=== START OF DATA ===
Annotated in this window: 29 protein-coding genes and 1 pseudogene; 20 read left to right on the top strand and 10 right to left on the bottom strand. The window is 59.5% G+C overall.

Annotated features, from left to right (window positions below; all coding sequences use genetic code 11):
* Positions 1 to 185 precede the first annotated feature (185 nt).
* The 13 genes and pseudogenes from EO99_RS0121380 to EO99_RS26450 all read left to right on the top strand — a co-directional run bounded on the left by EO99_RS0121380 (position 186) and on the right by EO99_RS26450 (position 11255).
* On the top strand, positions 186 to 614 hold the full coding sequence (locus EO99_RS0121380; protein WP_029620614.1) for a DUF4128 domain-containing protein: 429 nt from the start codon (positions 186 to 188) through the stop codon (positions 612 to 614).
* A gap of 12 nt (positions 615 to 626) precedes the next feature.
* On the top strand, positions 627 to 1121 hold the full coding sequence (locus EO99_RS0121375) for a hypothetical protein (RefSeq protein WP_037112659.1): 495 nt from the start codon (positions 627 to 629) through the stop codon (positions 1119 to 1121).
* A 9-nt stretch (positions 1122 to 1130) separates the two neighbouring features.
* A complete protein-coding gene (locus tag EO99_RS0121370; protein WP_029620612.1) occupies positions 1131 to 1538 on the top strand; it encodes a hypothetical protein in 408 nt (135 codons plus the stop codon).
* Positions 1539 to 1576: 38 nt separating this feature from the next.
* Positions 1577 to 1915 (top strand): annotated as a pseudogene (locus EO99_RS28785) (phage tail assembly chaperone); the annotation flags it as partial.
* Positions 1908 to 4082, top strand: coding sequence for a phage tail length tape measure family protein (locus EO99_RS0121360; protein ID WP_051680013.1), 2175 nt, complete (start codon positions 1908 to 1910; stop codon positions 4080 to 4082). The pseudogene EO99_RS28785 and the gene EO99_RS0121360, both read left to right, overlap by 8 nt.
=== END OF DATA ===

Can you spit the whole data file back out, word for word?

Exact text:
Annotated in this window: 29 protein-coding genes and 1 pseudogene; 20 read left to right on the top strand and 10 right to left on the bottom strand. The window is 59.5% G+C overall.

Annotated features, from left to right (window positions below; all coding sequences use genetic code 11):
* Positions 1 to 185 precede the first annotated feature (185 nt).
* The 13 genes and pseudogenes from EO99_RS0121380 to EO99_RS26450 all read left to right on the top strand — a co-directional run bounded on the left by EO99_RS0121380 (position 186) and on the right by EO99_RS26450 (position 11255).
* On the top strand, positions 186 to 614 hold the full coding sequence (locus EO99_RS0121380; protein WP_029620614.1) for a DUF4128 domain-containing protein: 429 nt from the start codon (positions 186 to 188) through the stop codon (positions 612 to 614).
* A gap of 12 nt (positions 615 to 626) precedes the next feature.
* On the top strand, positions 627 to 1121 hold the full coding sequence (locus EO99_RS0121375) for a hypothetical protein (RefSeq protein WP_037112659.1): 495 nt from the start codon (positions 627 to 629) through the stop codon (positions 1119 to 1121).
* A 9-nt stretch (positions 1122 to 1130) separates the two neighbouring features.
* A complete protein-coding gene (locus tag EO99_RS0121370; protein WP_029620612.1) occupies positions 1131 to 1538 on the top strand; it encodes a hypothetical protein in 408 nt (135 codons plus the stop codon).
* Positions 1539 to 1576: 38 nt separating this feature from the next.
* Positions 1577 to 1915 (top strand): annotated as a pseudogene (locus EO99_RS28785) (phage tail assembly chaperone); the annotation flags it as partial.
* Positions 1908 to 4082, top strand: coding sequence for a phage tail length tape measure family protein (locus EO99_RS0121360; protein ID WP_051680013.1), 2175 nt, complete (start codon positions 1908 to 1910; stop codon positions 4080 to 4082). The pseudogene EO99_RS28785 and the gene EO99_RS0121360, both read left to right, overlap by 8 nt.